A survey by Deloitte & Touche in the summer found virtually no change in consumer energy use and driving habits despite grumbling about skyrocketing heating and electric bills and gasoline prices that twice reached more than $3 a gallon since 2005.
Americans also have been slow to spend more to buy more fuel- efficient cars and appliances and make their homes more energy efficient. Interest in buying more fuel-efficient cars typically ticks up when gas prices spike, but it subsides just as quickly when prices decline, with consumers quickly resuming their love affair with gas-guzzling sport utility vehicles, according to Cars.com, an Internet car-buying service.
Energy fuels lifestyle
Why are Americans so poor at saving energy despite good intentions? One reason is that the heavy use of energy has made life easier for most Americans and is ingrained in the American lifestyle – from turning on the air conditioner as soon as the temperature hits 80 degrees to using the elevator instead of the stairs and driving cars to work instead of walking or using mass transit.
Americans and businesses frequently have to use their cars and trucks for day-to-day necessities and cannot easily find substitutes for transportation, according to an analysis by the Energy Research Foundation Inc.
The dependence that consumers and the broader economy have on cars means it would take a 30 percent increase in gas prices to achieve a 5 percent savings in fuel, it said.
“Oil is tough to cut back on,” said analyst Ron Gold with the research group, noting that Americans have built their houses, offices and lifestyles around roads and cars, resulting in sprawling, decentralized cities where few alternative transportation forms are available.
A report by Cambridge Energy Research Associates found that Americans’ love affair with cars and sport utility vehicles has cooled only modestly – mostly in response to record high gas prices – and progress in conserving fuel has been incremental.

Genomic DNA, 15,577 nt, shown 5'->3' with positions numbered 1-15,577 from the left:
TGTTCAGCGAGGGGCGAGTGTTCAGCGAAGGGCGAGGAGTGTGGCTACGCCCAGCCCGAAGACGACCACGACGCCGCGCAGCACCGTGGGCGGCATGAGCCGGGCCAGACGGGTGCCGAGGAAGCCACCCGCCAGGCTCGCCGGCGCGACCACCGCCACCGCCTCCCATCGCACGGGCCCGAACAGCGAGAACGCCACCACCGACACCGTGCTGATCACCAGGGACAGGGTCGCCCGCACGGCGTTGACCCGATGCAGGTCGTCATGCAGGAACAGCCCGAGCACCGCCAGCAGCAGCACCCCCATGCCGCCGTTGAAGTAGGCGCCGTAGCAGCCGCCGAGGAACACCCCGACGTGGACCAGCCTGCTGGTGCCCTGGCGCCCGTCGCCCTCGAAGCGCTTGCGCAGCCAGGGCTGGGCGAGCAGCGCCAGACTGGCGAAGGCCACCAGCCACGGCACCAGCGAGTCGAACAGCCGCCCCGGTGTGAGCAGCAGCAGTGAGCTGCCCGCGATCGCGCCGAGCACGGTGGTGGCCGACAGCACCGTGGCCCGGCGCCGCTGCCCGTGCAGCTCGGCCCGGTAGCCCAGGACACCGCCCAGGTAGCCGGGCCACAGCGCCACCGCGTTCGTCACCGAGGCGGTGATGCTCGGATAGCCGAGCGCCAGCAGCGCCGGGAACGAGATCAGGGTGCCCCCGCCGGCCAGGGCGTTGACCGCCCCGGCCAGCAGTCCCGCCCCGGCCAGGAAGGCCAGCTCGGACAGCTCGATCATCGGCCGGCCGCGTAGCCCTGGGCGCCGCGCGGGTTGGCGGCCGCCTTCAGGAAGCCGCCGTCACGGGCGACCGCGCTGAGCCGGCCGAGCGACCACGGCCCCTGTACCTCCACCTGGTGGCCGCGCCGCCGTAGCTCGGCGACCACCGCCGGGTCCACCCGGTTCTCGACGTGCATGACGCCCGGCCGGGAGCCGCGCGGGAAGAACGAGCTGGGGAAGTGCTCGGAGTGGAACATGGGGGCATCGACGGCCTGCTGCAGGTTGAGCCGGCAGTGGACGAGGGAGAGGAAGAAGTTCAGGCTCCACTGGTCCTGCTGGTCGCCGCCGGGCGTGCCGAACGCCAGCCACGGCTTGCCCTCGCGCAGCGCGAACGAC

Americans continue to drive 40 percent more than they did 25 years ago and use bigger and more powerful cars, Cambridge found. High gasoline prices caused the rate of growth in fuel demand to slow by about half in 2005 and 2006 from the 1.6 percent average rate of growth between 1990 and 2004. But the United States still uses 20 million barrels of oil a day – about a quarter of what the world produces.
In a ray of hope, the group found that for the first time since 1990 sales of SUVs declined last year, and for the first time in a quarter-century motorists’ average mileage decreased. But, as a measure of how addicted to driving Americans are, the report found the United States is the only country to have accumulated more registered cars than licensed drivers. In contrast, Britain has seven vehicles for every 10 drivers, and China has nine cars for every thousand drivers.
Rather than drive less or turn down the thermostat, surveys show that Americans want Congress to curb energy demand by requiring businesses to cut emissions and automakers to make more fuel- efficient cars. Yet most consumers are not buying efficient cars and other available products. Sales of hybrid gas-electric cars are growing rapidly, for example, but constitute 1.4 percent of U.S. vehicle sales.
Small, high-mileage vehicles that are big sellers in Europe and Japan find few takers here. Evidently, Americans are hoping that revolutions in low-carbon fuels will enable them to keep driving big cars. But cars that operate on clean fuels such as hydrogen, cellulosic ethanol or solar energy are in the experimental phase and would require technological breakthroughs to be available to the mass market – something energy analysts say could take years to decades.